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December 21, 2017

Our selfie obsession shows no sign of slowing

Once jokingly dubbed “Seflitis” in a spoof news story in 2014, selfie addiction has now been validated by researchers at Nottingham Trent University as a genuine mental condition.

By GlobalData Consumer

Once jokingly dubbed “Selfitis” in a spoof news story in 2014, selfie addiction has now been validated by researchers at Nottingham Trent University as a genuine mental condition.

The research published in the International Journal of Mental Health and Addition found the uncontrollable urge to take photos of oneself and share them online can be provoked by a number of factors that can be measured on a “Selfitis Behaviour Scale.” The scale includes measures for self-confidence, social competition and attention-seeking behavior.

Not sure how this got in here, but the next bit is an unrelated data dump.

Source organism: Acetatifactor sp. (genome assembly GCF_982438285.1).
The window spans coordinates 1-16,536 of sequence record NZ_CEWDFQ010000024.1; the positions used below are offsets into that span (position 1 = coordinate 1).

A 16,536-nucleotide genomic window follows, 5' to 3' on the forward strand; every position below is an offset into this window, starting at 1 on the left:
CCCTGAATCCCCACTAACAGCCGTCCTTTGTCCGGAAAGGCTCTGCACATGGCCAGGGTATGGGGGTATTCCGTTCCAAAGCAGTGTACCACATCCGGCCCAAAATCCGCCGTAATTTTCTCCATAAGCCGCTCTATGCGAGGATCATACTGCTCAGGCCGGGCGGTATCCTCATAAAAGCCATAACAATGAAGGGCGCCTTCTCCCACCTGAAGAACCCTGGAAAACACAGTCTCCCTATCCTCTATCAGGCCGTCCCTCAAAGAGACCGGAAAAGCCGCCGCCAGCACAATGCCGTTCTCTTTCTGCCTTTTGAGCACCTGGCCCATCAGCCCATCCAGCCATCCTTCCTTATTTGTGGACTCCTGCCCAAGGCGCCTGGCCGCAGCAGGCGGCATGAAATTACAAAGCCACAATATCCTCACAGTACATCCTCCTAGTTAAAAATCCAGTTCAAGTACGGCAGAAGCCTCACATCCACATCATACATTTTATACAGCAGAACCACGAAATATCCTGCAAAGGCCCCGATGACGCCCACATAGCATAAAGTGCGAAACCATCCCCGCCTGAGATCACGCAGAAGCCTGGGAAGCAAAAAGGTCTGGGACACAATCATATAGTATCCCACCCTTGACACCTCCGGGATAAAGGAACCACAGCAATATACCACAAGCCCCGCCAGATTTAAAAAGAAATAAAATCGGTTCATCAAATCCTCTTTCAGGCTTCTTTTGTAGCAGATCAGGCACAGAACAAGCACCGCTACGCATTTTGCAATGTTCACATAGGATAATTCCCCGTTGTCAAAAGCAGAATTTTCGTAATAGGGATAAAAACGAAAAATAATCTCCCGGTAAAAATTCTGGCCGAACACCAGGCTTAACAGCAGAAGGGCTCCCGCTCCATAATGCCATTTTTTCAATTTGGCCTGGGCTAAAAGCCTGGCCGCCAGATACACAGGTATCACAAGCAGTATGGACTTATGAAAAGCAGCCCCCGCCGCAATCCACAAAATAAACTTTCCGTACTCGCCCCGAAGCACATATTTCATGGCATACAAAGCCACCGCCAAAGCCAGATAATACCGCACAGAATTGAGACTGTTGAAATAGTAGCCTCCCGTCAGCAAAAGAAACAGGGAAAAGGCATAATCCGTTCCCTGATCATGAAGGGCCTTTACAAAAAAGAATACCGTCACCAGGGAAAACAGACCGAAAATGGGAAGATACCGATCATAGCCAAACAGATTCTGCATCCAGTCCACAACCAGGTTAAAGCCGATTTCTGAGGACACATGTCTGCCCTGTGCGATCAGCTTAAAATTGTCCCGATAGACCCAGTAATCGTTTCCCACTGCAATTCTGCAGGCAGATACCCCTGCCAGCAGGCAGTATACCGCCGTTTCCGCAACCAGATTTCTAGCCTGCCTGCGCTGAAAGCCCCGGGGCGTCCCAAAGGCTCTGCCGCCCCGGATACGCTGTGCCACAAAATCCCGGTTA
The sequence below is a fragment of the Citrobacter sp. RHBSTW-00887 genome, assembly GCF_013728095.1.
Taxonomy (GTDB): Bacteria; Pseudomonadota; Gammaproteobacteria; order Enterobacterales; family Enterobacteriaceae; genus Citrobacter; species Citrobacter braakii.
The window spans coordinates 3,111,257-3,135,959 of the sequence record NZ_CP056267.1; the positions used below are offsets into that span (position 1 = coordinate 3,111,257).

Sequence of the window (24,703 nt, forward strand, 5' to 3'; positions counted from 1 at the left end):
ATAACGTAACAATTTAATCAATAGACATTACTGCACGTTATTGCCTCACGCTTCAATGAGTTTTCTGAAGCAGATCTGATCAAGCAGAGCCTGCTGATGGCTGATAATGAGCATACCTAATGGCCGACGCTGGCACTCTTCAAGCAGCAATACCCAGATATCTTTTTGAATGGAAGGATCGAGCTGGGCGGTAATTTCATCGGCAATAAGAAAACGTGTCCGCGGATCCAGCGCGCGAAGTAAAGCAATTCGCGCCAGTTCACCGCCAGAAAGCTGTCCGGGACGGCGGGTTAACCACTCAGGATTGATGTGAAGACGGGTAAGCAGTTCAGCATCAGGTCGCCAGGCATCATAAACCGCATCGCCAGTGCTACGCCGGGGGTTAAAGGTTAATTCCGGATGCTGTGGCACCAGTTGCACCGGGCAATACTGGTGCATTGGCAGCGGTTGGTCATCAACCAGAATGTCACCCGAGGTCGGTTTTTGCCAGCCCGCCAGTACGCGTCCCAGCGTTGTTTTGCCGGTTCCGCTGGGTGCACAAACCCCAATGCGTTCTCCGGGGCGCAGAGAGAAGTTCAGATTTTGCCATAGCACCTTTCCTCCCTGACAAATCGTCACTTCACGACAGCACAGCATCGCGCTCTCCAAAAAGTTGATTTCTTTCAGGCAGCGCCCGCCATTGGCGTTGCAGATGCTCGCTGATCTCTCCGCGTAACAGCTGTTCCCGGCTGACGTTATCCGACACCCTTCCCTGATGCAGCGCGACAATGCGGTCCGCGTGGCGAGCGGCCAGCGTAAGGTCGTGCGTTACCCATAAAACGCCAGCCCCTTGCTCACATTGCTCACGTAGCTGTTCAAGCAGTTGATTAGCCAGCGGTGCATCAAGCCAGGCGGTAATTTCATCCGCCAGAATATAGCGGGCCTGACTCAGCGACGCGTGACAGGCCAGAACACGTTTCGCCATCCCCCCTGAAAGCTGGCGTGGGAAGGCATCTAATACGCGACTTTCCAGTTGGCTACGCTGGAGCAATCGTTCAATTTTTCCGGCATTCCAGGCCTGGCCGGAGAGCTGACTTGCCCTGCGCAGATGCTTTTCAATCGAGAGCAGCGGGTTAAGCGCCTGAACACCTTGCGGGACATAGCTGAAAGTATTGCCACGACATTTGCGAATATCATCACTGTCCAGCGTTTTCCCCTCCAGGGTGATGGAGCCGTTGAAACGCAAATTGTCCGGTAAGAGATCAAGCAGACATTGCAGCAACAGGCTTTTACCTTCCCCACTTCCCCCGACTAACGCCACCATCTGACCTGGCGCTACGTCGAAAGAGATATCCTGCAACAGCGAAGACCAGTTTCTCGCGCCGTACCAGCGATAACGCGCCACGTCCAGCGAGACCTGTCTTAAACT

According to GlobalData’s Q4 2017 consumer survey, people are becoming more prolific at taking selfies. Globally, 27 per cent of consumers claim to share photos of themselves online at least once per week; up seven percentage points compared to 2015.

As mental conditions related to today’s digitally connected world, such as Selfitis, become more widely recognized and acknowledged, people are likely to increasingly look for ways to switch off and recharge.

The notion of taking a “digital detox” is becoming more popular. In fact over four in ten consumers surveyed in GlobalData’s recent Q4 2017 survey claim to be actively trying to limit the amount of time they spend online or on a smartphone.

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Going forward this will have implications on the ways brands interact with consumers. As people seek to spend less time online, it will create fewer opportunities for brands to engage as consumers become increasingly more selective about what they choose to do, and look at, online.